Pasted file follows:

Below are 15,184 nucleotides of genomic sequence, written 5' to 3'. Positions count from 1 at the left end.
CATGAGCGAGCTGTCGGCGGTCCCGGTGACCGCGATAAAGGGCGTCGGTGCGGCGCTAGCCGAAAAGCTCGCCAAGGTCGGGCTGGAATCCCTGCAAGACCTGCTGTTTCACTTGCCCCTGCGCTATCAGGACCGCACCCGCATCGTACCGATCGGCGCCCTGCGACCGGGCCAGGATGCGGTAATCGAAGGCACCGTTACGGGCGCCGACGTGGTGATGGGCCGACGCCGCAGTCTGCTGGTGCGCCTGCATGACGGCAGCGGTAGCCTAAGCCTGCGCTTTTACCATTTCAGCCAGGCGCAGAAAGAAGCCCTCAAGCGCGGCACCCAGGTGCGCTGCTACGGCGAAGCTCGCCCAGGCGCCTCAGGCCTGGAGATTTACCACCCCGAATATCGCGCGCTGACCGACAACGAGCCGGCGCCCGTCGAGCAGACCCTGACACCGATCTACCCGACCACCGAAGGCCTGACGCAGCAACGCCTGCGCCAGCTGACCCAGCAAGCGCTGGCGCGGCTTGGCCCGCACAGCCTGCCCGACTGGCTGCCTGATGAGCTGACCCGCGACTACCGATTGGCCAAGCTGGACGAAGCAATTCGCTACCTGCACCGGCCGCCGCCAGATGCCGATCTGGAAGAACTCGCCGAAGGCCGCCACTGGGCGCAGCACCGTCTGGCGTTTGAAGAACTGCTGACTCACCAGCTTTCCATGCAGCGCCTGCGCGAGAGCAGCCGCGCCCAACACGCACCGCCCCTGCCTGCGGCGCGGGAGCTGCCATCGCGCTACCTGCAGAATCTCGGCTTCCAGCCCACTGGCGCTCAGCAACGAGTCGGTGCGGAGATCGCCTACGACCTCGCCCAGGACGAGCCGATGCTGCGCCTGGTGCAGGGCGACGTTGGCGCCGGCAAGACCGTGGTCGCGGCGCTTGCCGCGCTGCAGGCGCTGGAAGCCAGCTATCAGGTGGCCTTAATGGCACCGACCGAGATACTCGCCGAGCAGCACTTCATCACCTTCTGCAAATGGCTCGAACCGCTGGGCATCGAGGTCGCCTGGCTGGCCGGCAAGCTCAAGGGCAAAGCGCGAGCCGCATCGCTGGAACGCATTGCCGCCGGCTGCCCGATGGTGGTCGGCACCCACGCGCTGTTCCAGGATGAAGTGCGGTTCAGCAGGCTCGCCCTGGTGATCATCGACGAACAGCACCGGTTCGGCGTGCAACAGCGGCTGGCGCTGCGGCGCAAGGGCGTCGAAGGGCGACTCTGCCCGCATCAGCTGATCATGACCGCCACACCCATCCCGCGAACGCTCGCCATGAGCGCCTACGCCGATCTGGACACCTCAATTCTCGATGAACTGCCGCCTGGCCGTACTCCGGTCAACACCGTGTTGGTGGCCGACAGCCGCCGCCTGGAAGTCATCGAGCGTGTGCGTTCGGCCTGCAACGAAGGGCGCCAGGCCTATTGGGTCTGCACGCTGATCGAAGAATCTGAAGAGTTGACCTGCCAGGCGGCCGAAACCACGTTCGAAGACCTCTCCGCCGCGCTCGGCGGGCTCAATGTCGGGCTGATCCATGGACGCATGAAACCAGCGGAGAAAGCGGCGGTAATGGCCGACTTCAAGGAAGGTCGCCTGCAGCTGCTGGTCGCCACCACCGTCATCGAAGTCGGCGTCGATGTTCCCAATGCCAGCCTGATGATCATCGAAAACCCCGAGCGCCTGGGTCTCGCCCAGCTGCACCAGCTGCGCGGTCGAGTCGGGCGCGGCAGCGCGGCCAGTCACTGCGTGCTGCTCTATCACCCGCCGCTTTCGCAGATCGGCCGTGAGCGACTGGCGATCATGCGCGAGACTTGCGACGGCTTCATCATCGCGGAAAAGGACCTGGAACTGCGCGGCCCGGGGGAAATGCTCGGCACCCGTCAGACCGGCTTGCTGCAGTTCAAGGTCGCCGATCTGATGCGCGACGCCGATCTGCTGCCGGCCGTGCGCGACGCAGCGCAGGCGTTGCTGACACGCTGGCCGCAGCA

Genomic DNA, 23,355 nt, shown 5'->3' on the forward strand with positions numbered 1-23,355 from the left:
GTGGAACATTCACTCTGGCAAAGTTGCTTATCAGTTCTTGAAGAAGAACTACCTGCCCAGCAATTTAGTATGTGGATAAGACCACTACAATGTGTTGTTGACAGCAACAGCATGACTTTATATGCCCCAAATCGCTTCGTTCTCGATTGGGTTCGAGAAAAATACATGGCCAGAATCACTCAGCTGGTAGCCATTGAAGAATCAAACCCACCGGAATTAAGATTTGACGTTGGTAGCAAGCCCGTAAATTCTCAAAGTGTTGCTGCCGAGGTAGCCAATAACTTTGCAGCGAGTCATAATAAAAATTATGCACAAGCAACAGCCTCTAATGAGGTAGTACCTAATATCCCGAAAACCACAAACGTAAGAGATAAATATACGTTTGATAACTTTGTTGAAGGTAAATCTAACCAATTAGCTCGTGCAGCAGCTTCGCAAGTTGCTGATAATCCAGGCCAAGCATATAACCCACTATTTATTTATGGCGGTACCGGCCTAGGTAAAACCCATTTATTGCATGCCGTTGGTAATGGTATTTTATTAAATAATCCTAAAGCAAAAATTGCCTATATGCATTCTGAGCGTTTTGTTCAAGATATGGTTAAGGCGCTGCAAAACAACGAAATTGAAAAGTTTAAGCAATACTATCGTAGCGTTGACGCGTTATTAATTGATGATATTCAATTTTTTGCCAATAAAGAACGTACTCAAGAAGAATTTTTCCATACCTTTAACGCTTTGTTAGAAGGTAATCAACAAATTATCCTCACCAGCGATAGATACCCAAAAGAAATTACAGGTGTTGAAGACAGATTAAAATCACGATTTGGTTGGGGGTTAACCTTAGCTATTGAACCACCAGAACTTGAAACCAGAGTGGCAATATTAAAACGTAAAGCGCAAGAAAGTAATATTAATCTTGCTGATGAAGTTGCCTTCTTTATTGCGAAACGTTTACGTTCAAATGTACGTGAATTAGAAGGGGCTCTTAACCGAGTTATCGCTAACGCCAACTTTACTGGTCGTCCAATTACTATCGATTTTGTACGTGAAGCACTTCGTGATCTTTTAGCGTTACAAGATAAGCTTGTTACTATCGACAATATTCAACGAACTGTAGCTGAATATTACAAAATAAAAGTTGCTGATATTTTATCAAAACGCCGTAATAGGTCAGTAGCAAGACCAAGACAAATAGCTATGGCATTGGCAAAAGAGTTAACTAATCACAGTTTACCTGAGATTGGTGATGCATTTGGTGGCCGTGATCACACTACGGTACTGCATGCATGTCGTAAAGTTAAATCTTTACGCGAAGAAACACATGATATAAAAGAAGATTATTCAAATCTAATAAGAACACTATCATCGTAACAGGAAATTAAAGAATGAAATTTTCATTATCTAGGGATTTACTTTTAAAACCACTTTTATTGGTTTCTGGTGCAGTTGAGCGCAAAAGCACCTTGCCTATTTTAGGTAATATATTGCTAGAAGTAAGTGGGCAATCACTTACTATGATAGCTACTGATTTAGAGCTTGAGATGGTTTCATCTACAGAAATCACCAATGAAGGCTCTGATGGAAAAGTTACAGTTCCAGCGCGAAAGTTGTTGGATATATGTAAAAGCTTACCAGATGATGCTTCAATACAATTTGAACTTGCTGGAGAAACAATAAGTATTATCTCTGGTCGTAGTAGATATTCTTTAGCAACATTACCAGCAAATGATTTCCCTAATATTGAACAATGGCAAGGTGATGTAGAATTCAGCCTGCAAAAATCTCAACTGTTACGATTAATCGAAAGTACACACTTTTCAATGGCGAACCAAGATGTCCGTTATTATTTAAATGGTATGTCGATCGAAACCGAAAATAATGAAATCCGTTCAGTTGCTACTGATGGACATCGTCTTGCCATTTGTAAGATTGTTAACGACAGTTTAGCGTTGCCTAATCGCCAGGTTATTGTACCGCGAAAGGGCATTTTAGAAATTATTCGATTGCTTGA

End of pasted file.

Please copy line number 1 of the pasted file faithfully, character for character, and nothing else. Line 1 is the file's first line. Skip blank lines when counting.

Below are 15,184 nucleotides of genomic sequence, written 5' to 3'. Positions count from 1 at the left end.